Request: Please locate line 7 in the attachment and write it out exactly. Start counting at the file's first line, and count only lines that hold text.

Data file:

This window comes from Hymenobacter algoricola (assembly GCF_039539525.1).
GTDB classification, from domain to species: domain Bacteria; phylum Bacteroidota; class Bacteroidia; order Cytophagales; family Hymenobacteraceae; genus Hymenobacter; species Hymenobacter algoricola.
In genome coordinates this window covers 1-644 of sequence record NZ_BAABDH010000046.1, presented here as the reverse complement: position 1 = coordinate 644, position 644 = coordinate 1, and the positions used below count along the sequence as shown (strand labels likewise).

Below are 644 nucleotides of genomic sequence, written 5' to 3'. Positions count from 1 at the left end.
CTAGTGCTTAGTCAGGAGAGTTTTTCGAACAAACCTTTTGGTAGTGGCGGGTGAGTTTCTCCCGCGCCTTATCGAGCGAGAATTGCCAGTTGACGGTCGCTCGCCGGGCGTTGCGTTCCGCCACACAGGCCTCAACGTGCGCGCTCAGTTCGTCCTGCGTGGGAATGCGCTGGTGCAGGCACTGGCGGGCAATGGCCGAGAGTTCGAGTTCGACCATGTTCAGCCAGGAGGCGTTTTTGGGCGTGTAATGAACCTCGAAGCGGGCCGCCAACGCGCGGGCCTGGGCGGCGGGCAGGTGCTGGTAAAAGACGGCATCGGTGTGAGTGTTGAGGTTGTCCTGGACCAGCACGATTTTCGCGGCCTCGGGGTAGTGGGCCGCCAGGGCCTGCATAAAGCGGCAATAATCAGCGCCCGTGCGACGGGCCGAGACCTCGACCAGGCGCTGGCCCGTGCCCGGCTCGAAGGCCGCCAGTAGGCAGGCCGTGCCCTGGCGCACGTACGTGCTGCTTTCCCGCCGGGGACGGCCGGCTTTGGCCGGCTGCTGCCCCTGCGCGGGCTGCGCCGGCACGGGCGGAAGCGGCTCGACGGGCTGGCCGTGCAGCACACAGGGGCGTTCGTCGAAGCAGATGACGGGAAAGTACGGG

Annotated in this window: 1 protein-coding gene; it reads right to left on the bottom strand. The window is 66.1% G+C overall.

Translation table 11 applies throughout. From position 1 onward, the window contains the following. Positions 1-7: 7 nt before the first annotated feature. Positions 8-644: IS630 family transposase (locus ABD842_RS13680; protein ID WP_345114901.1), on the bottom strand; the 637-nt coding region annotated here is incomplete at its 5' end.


Translation table 11 applies throughout. From position 1 onward, the window contains the following. Positions 1-7: 7 nt before the first annotated feature. Positions 8-644: IS630 family transposase (locus ABD842_RS13680; protein ID WP_345114901.1), on the bottom strand; the 637-nt coding region annotated here is incomplete at its 5' end.